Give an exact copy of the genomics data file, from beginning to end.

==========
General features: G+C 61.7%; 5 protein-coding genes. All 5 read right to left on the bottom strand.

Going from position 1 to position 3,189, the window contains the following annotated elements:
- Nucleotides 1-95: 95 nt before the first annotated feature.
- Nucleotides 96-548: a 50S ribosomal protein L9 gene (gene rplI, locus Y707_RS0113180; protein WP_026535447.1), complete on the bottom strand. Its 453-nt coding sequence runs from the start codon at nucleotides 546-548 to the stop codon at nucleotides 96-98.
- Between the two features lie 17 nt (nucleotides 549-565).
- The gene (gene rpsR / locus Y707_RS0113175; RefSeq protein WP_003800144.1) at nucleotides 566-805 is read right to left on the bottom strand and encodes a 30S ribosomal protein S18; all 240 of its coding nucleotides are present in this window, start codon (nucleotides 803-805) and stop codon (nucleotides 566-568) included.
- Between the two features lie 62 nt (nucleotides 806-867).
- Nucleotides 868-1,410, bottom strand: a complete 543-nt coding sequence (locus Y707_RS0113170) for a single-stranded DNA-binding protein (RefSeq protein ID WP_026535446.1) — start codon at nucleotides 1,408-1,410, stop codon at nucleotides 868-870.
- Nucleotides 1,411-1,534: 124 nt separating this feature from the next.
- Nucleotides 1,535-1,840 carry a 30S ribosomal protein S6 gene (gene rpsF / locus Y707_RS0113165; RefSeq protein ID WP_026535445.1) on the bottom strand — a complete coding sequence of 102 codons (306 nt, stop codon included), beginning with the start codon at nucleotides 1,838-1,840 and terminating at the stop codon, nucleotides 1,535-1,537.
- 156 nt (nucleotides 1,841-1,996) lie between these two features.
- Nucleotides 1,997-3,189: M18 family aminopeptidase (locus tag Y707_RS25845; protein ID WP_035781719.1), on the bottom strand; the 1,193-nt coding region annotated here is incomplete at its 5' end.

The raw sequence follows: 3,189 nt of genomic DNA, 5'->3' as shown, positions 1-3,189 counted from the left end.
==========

General features: G+C 61.7%; 5 protein-coding genes. All 5 read right to left on the bottom strand.

Going from position 1 to position 3,189, the window contains the following annotated elements:
- Nucleotides 1-95: 95 nt before the first annotated feature.
- Nucleotides 96-548: a 50S ribosomal protein L9 gene (gene rplI, locus Y707_RS0113180; protein WP_026535447.1), complete on the bottom strand. Its 453-nt coding sequence runs from the start codon at nucleotides 546-548 to the stop codon at nucleotides 96-98.
- Between the two features lie 17 nt (nucleotides 549-565).
- The gene (gene rpsR / locus Y707_RS0113175; RefSeq protein WP_003800144.1) at nucleotides 566-805 is read right to left on the bottom strand and encodes a 30S ribosomal protein S18; all 240 of its coding nucleotides are present in this window, start codon (nucleotides 803-805) and stop codon (nucleotides 566-568) included.
- Between the two features lie 62 nt (nucleotides 806-867).
- Nucleotides 868-1,410, bottom strand: a complete 543-nt coding sequence (locus Y707_RS0113170) for a single-stranded DNA-binding protein (RefSeq protein ID WP_026535446.1) — start codon at nucleotides 1,408-1,410, stop codon at nucleotides 868-870.
- Nucleotides 1,411-1,534: 124 nt separating this feature from the next.
- Nucleotides 1,535-1,840 carry a 30S ribosomal protein S6 gene (gene rpsF / locus Y707_RS0113165; RefSeq protein ID WP_026535445.1) on the bottom strand — a complete coding sequence of 102 codons (306 nt, stop codon included), beginning with the start codon at nucleotides 1,838-1,840 and terminating at the stop codon, nucleotides 1,535-1,537.
- 156 nt (nucleotides 1,841-1,996) lie between these two features.
- Nucleotides 1,997-3,189: M18 family aminopeptidase (locus tag Y707_RS25845; protein ID WP_035781719.1), on the bottom strand; the 1,193-nt coding region annotated here is incomplete at its 5' end.

The raw sequence follows: 3,189 nt of genomic DNA, 5'->3' as shown, positions 1-3,189 counted from the left end.